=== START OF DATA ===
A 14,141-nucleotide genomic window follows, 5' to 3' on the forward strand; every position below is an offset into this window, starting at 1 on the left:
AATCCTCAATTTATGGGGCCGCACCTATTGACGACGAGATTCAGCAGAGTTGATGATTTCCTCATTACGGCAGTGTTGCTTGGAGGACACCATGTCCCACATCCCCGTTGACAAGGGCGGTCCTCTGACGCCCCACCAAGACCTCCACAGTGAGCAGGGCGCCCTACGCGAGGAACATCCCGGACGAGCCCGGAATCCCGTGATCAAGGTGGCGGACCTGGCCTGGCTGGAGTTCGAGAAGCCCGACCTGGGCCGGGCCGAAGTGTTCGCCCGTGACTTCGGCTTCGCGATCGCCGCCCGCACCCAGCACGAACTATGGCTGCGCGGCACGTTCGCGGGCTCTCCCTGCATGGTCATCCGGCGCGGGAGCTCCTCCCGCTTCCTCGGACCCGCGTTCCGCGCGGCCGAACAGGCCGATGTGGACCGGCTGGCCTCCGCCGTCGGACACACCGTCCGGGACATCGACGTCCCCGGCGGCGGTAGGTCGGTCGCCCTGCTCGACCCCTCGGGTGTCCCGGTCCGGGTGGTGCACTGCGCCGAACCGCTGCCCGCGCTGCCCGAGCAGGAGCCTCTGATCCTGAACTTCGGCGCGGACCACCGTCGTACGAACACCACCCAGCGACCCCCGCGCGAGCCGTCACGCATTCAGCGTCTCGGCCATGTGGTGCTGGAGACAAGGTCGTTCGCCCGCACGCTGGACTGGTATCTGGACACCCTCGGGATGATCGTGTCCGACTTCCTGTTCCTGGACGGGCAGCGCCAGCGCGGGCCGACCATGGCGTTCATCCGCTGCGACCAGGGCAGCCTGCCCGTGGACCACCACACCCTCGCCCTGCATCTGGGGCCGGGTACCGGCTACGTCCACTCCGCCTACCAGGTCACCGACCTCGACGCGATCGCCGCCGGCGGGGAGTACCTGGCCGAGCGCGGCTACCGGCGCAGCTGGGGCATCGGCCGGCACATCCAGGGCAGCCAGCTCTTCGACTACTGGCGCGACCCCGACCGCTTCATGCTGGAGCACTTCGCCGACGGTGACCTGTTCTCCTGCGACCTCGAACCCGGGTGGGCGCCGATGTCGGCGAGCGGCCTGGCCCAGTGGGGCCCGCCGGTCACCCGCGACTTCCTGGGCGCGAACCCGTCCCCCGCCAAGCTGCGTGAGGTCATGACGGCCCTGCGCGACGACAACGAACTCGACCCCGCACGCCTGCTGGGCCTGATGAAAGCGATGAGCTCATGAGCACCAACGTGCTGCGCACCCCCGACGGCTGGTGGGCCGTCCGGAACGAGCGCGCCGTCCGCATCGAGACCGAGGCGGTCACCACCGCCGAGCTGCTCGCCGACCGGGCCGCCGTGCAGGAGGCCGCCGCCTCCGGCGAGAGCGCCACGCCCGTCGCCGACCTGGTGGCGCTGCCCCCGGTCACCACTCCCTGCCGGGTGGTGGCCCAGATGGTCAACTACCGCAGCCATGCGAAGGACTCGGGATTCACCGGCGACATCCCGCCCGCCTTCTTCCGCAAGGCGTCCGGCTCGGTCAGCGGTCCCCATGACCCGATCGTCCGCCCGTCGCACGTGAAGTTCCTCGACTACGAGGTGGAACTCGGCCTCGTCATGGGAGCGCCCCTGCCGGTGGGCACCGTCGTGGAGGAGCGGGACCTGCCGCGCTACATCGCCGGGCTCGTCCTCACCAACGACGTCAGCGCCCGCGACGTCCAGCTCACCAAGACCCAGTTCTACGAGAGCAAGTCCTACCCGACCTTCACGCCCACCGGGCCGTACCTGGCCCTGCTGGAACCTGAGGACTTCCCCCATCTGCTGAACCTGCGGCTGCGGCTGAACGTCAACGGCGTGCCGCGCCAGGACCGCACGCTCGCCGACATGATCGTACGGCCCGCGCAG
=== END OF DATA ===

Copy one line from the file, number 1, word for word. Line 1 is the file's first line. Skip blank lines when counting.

A 14,141-nucleotide genomic window follows, 5' to 3' on the forward strand; every position below is an offset into this window, starting at 1 on the left: